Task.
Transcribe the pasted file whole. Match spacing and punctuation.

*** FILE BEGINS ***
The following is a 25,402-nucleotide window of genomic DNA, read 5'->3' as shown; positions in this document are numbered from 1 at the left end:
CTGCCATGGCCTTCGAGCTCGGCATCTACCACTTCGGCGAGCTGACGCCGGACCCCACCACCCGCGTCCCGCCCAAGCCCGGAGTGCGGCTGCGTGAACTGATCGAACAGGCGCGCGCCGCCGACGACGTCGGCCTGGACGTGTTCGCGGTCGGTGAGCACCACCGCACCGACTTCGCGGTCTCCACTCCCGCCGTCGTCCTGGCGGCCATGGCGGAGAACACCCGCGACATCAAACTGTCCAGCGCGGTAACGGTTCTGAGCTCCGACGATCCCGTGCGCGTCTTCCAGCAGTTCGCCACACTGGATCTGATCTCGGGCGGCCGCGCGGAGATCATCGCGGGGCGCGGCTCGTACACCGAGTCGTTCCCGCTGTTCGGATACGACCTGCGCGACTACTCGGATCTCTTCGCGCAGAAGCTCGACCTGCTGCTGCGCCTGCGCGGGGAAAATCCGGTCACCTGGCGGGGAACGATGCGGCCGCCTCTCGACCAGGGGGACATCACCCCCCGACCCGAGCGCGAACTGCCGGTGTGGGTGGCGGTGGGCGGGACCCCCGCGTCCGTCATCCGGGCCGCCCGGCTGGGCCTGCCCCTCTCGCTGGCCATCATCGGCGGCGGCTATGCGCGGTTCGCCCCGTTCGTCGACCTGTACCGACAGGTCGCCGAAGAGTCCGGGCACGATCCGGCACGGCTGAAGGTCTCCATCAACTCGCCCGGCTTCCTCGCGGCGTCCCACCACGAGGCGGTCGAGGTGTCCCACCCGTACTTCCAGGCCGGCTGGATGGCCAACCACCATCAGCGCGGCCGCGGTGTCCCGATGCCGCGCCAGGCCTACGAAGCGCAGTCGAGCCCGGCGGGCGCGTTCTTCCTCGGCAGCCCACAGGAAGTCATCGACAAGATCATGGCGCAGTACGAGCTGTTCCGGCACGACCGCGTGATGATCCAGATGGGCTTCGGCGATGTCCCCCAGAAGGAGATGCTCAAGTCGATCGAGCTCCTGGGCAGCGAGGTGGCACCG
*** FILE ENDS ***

The following is a 25,402-nucleotide window of genomic DNA, read 5'->3' as shown; positions in this document are numbered from 1 at the left end:
CTGCCATGGCCTTCGAGCTCGGCATCTACCACTTCGGCGAGCTGACGCCGGACCCCACCACCCGCGTCCCGCCCAAGCCCGGAGTGCGGCTGCGTGAACTGATCGAACAGGCGCGCGCCGCCGACGACGTCGGCCTGGACGTGTTCGCGGTCGGTGAGCACCACCGCACCGACTTCGCGGTCTCCACTCCCGCCGTCGTCCTGGCGGCCATGGCGGAGAACACCCGCGACATCAAACTGTCCAGCGCGGTAACGGTTCTGAGCTCCGACGATCCCGTGCGCGTCTTCCAGCAGTTCGCCACACTGGATCTGATCTCGGGCGGCCGCGCGGAGATCATCGCGGGGCGCGGCTCGTACACCGAGTCGTTCCCGCTGTTCGGATACGACCTGCGCGACTACTCGGATCTCTTCGCGCAGAAGCTCGACCTGCTGCTGCGCCTGCGCGGGGAAAATCCGGTCACCTGGCGGGGAACGATGCGGCCGCCTCTCGACCAGGGGGACATCACCCCCCGACCCGAGCGCGAACTGCCGGTGTGGGTGGCGGTGGGCGGGACCCCCGCGTCCGTCATCCGGGCCGCCCGGCTGGGCCTGCCCCTCTCGCTGGCCATCATCGGCGGCGGCTATGCGCGGTTCGCCCCGTTCGTCGACCTGTACCGACAGGTCGCCGAAGAGTCCGGGCACGATCCGGCACGGCTGAAGGTCTCCATCAACTCGCCCGGCTTCCTCGCGGCGTCCCACCACGAGGCGGTCGAGGTGTCCCACCCGTACTTCCAGGCCGGCTGGATGGCCAACCACCATCAGCGCGGCCGCGGTGTCCCGATGCCGCGCCAGGCCTACGAAGCGCAGTCGAGCCCGGCGGGCGCGTTCTTCCTCGGCAGCCCACAGGAAGTCATCGACAAGATCATGGCGCAGTACGAGCTGTTCCGGCACGACCGCGTGATGATCCAGATGGGCTTCGGCGATGTCCCCCAGAAGGAGATGCTCAAGTCGATCGAGCTCCTGGGCAGCGAGGTGGCACCG